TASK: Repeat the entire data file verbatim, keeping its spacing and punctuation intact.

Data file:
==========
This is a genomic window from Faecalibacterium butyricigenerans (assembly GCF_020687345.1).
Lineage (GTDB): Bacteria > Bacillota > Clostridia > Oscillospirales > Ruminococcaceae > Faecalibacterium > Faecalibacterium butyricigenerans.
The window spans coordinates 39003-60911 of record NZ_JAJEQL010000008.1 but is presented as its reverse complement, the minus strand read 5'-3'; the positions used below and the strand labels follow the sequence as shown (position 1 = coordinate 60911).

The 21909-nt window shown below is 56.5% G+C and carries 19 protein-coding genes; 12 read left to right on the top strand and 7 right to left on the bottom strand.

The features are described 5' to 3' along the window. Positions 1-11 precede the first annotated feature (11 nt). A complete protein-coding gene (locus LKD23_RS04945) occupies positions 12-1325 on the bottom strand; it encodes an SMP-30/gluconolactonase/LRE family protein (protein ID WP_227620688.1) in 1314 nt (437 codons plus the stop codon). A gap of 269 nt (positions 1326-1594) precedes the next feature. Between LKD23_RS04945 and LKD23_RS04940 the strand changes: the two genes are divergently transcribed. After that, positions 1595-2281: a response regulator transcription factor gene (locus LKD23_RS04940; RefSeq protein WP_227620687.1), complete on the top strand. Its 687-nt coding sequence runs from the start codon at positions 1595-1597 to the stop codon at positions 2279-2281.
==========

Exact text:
This is a genomic window from Faecalibacterium butyricigenerans (assembly GCF_020687345.1).
Lineage (GTDB): Bacteria > Bacillota > Clostridia > Oscillospirales > Ruminococcaceae > Faecalibacterium > Faecalibacterium butyricigenerans.
The window spans coordinates 39003-60911 of record NZ_JAJEQL010000008.1 but is presented as its reverse complement, the minus strand read 5'-3'; the positions used below and the strand labels follow the sequence as shown (position 1 = coordinate 60911).

The 21909-nt window shown below is 56.5% G+C and carries 19 protein-coding genes; 12 read left to right on the top strand and 7 right to left on the bottom strand.

The features are described 5' to 3' along the window. Positions 1-11 precede the first annotated feature (11 nt). A complete protein-coding gene (locus LKD23_RS04945) occupies positions 12-1325 on the bottom strand; it encodes an SMP-30/gluconolactonase/LRE family protein (protein ID WP_227620688.1) in 1314 nt (437 codons plus the stop codon). A gap of 269 nt (positions 1326-1594) precedes the next feature. Between LKD23_RS04945 and LKD23_RS04940 the strand changes: the two genes are divergently transcribed. After that, positions 1595-2281: a response regulator transcription factor gene (locus LKD23_RS04940; RefSeq protein WP_227620687.1), complete on the top strand. Its 687-nt coding sequence runs from the start codon at positions 1595-1597 to the stop codon at positions 2279-2281.